GitHub is a development platform that enables you to host and review code, manage projects, and build software alongside with the 50 million developers. GitHub is the go-to tool for crafting blogs and other websites, but not everyone gets on board with it automatically. So, It pays to know why GitHub has high utility value before actually using it.
Git is a version control system used for tracking changes in computer files, making it a top-rated utility for programmers world-wide. Git can handle projects of any size.
Git is used to coordinate the workflow among project team members and track their progress over time. It also benefits both programmers and non-technical users by keeping track of their project files. Git allows multiple users to work together without disrupting each other’s work.
GitHub is a web-based interface that uses the Git, and it is an open-source version control software that lets multiple people make separate changes to web pages at the same time. As Carpenter notes, because it allows for real-time collaboration, GitHub encourages teams to work together to build and edit their site content.
Advantages of Using GitHub:
It’s free and it is open source: GitHub is completely free, and you can use it without paying and since it is an open source you can download the source code and can make changes as per the requirements.
It is fast: Since most of the operations are preferred locally, it allows huge benefits in terms of speed.
It provides good backup: Here the chance of losing data is very low as it provides the multiple copies of it.
Multiple developers can work: GitHub allows multiple developers to work on a single project at a time. It helps all the team members to work together on a single project at a time from different locations.
Basic Git Commands:
- git init initializes a brand-new Git repository and begins tracking an existing directory. It adds a hidden subfolder within the existing directory that houses the internal data structure required for version control.
- git clone creates a local copy of a project that already exists remotely. The clone includes all the project’s files, history, and branches.
- git add stages a change. Git tracks changes to a developer’s codebase, but it’s necessary to stage and take a snapshot of the changes to include them in the project’s history. This command performs staging, the first part of that two-step process. Any changes that are staged will become a part of the next snapshot and a part of the project’s history. Staging and committing separately gives developers complete control over the history of their project without changing how the code works.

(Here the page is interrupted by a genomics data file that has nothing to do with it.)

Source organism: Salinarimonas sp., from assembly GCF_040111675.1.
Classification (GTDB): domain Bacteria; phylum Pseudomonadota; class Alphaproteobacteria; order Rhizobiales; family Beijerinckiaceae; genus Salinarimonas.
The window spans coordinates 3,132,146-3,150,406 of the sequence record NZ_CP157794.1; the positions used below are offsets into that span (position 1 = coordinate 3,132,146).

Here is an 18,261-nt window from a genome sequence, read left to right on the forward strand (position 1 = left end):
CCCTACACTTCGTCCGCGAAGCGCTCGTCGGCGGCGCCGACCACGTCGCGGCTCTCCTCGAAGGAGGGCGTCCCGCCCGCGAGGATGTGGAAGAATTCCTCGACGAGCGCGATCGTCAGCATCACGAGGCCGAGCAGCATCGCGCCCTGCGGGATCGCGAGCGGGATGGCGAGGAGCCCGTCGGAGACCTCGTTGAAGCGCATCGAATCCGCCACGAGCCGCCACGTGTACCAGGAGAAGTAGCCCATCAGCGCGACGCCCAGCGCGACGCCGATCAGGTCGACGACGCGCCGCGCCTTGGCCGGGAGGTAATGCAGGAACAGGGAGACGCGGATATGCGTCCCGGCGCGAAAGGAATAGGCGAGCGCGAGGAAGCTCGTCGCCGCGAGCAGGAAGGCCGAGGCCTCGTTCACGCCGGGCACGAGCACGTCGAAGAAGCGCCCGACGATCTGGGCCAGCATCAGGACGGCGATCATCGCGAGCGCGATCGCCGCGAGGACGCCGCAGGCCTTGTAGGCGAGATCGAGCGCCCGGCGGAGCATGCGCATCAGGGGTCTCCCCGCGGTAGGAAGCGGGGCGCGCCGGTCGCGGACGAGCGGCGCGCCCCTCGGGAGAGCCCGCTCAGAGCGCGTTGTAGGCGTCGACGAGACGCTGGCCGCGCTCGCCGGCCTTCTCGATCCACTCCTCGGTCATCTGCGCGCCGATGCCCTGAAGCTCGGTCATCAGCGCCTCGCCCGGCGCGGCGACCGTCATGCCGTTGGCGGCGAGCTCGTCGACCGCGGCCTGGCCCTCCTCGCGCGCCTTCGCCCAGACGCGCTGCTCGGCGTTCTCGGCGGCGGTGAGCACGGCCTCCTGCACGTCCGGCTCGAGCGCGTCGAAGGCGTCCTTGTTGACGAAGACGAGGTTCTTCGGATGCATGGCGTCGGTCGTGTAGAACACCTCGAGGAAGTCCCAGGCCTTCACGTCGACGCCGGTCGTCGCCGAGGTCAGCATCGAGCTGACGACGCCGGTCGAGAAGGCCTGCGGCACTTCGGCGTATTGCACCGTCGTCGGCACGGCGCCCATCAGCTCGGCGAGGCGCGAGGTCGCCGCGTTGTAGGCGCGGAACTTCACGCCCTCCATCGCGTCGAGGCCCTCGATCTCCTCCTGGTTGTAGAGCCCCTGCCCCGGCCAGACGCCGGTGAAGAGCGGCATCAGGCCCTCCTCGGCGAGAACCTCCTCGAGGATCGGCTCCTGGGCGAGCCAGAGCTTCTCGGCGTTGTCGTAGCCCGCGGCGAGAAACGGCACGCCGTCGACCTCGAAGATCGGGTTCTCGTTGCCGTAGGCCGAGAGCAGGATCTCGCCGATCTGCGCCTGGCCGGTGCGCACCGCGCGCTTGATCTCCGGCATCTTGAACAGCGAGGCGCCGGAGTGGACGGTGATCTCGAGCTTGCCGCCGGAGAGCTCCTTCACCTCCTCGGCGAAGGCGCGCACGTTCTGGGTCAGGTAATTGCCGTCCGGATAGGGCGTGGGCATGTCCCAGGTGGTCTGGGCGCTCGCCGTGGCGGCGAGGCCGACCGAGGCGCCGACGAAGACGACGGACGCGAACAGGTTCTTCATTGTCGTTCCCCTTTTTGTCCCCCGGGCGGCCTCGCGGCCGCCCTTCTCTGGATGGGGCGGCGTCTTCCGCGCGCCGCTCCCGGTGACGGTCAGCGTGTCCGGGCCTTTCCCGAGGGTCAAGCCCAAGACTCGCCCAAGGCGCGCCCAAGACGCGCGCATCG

- git commit saves the snapshot to the project history and completes the change-tracking process. In short, a commit functions like taking a photo. Anything that’s been staged with git add will become a part of the snapshot with git commit.
- git status shows the status of changes as untracked, modified, or staged.
- git branch shows the branches being worked on locally.
- git merge merges lines of development together. This command is typically used to combine changes made on two distinct branches. For example, a developer would merge when they want to combine changes from a feature branch into the main branch for deployment.
- git pull updates the local line of development with updates from its remote counterpart. Developers use this command if a teammate has made commits to a branch on a remote, and they would like to reflect those changes in their local environment.
- git push updates the remote repository with any commits made locally to a branch.
# download a repository on GitHub to our machine
# Replace `owner/repo` with the owner and name of the repository to clone
git clone https://github.com/owner/repo.git
# change into the `repo` directory
# create a new branch to store any new changes
git branch my-branch
# switch to that branch (line of development)
git checkout my-branch
# make changes, for example, edit `file1.md` and `file2.md` using the text editor
# stage the changed files
git add file1.md file2.md
# take a snapshot of the staging area (anything that’s been added)
git commit -m “my snapshot”
# push changes to GitHub
git push –set-upstream origin my-branch
Once you know the usage of GitHub repository you can go ahead and start using it. It has the best interface to its concepts and is a solid base to work from. GitHub is the most preferred platform of developers especially whenever the developers are working on a single project from different locations.